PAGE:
**49**(1) (1958), 54-62." href="../../Biographies/De_LHopital/#reference-11">11>:-I will be happy to lớn give you a retainer of 300 pounds, beginning with the first of January of this year. ... I promise shortly khổng lồ increase this retainer, which I know is very modest, as soon as my affairs are somewhat straightened out. ... I am not so unreasonable as khổng lồ demand in return all of your time, but I will ask you lớn give me at intervals some hours of your time khổng lồ work on what I request & also to lớn communicate lớn me your discoveries, at the same time asking you not khổng lồ disclose any of them to lớn others. I ask you even not to send here lớn Mr Varignon or khổng lồ others any copies of the writings you have left with me; if they are published, I will not be at all pleased. Answer me regarding all this ...Although no copy of Johann Bernoulli"s reply has been found, we know from l"Hôpital"s next letter that Bernoulli rapidly accepted the proposition. The correspondence continued and in one of the letters Bernoulli sent to lớn l"Hôpital in 1695 he made the following remarkable promise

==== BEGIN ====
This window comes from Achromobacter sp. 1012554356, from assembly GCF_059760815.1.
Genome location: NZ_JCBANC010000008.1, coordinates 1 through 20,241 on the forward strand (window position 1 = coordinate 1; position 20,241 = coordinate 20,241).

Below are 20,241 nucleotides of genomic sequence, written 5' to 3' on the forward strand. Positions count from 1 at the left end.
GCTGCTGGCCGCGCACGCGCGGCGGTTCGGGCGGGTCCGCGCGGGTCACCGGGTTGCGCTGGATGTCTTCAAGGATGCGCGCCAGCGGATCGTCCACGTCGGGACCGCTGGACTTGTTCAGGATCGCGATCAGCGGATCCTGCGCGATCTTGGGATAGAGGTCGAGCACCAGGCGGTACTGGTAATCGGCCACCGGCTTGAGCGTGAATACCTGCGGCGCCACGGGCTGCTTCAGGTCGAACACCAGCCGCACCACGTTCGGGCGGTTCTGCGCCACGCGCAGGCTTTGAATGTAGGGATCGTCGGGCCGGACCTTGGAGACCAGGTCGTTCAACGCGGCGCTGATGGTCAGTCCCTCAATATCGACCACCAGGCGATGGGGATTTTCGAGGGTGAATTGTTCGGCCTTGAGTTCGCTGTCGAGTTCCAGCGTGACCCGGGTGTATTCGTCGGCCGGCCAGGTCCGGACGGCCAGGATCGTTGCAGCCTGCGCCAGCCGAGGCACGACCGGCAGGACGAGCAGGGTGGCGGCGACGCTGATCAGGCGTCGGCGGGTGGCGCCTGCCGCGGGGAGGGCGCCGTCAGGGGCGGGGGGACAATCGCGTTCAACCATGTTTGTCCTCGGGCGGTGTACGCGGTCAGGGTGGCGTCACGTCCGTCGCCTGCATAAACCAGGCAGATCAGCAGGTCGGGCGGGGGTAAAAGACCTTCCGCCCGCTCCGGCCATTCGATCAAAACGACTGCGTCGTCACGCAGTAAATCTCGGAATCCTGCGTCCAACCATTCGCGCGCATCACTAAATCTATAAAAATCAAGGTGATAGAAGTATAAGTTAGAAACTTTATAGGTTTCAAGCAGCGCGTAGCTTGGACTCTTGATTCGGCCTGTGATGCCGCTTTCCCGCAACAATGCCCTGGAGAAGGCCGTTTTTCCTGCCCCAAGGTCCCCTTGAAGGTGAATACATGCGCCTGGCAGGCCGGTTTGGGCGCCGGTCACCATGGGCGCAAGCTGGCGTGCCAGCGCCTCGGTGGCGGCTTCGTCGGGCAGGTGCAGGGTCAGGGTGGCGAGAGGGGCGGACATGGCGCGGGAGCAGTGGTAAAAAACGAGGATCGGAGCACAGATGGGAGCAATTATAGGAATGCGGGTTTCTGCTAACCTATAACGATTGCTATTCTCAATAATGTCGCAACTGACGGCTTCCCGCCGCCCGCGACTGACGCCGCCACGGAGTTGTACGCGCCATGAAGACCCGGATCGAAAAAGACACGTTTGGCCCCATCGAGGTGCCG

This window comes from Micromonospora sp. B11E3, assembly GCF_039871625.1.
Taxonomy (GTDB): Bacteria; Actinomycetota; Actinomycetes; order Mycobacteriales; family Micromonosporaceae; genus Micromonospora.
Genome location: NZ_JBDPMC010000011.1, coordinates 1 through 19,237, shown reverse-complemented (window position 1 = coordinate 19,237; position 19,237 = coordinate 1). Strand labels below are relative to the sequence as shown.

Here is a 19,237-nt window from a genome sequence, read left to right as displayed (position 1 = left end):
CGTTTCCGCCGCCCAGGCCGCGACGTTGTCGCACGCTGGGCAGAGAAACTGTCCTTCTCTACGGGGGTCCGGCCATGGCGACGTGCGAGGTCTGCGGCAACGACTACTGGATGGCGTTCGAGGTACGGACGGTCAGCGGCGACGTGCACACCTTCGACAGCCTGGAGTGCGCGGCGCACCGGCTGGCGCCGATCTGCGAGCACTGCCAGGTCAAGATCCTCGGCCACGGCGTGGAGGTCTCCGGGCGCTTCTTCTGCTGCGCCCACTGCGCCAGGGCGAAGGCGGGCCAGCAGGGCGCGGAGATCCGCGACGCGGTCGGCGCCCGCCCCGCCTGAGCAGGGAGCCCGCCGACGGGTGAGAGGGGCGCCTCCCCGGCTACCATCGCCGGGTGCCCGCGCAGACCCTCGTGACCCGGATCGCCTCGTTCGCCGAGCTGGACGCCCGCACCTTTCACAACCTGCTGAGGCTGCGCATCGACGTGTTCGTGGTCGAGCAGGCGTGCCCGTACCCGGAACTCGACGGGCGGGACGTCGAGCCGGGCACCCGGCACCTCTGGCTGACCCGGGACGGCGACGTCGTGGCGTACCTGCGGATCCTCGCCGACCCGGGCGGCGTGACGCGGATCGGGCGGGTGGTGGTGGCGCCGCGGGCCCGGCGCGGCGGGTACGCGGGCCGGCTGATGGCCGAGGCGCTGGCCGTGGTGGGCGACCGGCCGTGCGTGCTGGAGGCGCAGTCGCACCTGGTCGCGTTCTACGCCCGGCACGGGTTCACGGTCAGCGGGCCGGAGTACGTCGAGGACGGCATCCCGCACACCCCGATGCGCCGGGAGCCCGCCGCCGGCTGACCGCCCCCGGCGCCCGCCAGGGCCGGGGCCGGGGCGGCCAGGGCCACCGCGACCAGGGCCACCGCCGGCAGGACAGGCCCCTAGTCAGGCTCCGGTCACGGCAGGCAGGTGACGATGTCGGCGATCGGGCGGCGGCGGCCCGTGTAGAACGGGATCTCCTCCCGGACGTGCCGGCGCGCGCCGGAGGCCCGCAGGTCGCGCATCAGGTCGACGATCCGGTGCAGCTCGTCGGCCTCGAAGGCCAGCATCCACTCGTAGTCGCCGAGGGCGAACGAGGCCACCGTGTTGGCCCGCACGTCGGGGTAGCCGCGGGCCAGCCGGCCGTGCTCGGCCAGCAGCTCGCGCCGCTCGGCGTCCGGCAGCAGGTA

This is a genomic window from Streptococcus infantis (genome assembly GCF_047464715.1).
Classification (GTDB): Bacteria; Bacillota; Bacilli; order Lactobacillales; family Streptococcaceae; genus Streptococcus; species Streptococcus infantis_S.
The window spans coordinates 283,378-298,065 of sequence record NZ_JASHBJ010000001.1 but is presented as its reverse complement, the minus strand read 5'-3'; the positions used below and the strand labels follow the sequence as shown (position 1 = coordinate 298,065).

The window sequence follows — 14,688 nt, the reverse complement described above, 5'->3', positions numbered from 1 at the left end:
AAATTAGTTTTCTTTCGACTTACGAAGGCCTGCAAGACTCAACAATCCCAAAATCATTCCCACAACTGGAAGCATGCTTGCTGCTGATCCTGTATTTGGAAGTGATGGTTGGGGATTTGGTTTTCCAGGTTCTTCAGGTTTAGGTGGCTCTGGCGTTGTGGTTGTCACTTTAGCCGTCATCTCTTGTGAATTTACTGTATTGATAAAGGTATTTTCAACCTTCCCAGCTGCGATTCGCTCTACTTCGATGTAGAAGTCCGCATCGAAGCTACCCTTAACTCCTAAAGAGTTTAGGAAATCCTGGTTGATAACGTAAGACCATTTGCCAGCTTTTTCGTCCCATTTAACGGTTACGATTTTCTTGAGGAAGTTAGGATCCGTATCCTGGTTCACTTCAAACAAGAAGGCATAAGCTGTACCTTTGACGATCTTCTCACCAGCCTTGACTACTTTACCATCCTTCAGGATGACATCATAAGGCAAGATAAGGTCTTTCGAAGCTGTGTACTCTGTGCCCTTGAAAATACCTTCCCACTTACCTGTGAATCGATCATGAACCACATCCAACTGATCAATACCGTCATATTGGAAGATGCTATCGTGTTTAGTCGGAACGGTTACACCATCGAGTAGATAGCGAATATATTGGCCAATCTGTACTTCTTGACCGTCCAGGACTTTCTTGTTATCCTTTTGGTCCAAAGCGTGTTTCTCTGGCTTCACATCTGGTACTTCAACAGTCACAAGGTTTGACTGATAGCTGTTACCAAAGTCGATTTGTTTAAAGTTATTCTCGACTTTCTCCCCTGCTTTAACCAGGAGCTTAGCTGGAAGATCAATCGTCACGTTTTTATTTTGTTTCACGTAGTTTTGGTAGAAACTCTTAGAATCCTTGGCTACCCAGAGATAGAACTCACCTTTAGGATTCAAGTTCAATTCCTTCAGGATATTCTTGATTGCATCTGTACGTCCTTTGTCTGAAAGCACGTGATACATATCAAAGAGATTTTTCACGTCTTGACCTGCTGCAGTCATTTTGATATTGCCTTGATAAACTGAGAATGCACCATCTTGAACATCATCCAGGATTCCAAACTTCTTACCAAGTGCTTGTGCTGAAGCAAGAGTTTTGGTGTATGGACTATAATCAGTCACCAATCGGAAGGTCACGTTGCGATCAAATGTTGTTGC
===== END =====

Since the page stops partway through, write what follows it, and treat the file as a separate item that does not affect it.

**49**(1) (1958), 54-62." href="../../Biographies/De_LHopital/#reference-11">11>:-You have only khổng lồ let me know your definite wishes, if I am to lớn publish nothing more in my life, for I will follow them precisely & nothing more by me will be seen.On 1 September 1695 Johann Bernoulli left Basel khổng lồ take up a new appointment as professor of mathematics at Groningen. In 1696 L"Hôpital"s famous book

*Analyse des infiniment petits pour l"intelligence des lignes courbes*Infinitesimal analysis lớn understand curved lines">Ⓣ(Infinitesimal analysis lớn understand curved lines) was published; it was the first text-book khổng lồ be written on the differential calculus. In the introduction l"Hôpital acknowledges his indebtedness khổng lồ Leibniz, Jacob Bernoulli and Johann Bernoulli but l"Hôpital regarded the foundations provided by him as his own ideas. He wrote:-I must own myself very much obliged khổng lồ the labours of Messieurs Bernoulli, but particularly to lớn those of the present Professor at Groningen.

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I have made free use of their discoveries, as well as those of Mr Leibniz, so that I frankly return to them whatever they please to lớn claim as their own.He was also aware of Newton"s contributions, writing:-I must here in justice own (as Mr Leibniz himself has done in "Journal des Sçavans" for August 1694) that the learned Sir Isaac Newton likewise discovered something lượt thích the Calculus Differentialis ... Bit the method of Mr Leibniz is much more easy and expeditious, on tài khoản of the notation he uses, not to lớn mention the wonderful assistance it affords on many occasions.The book begins with two definitions: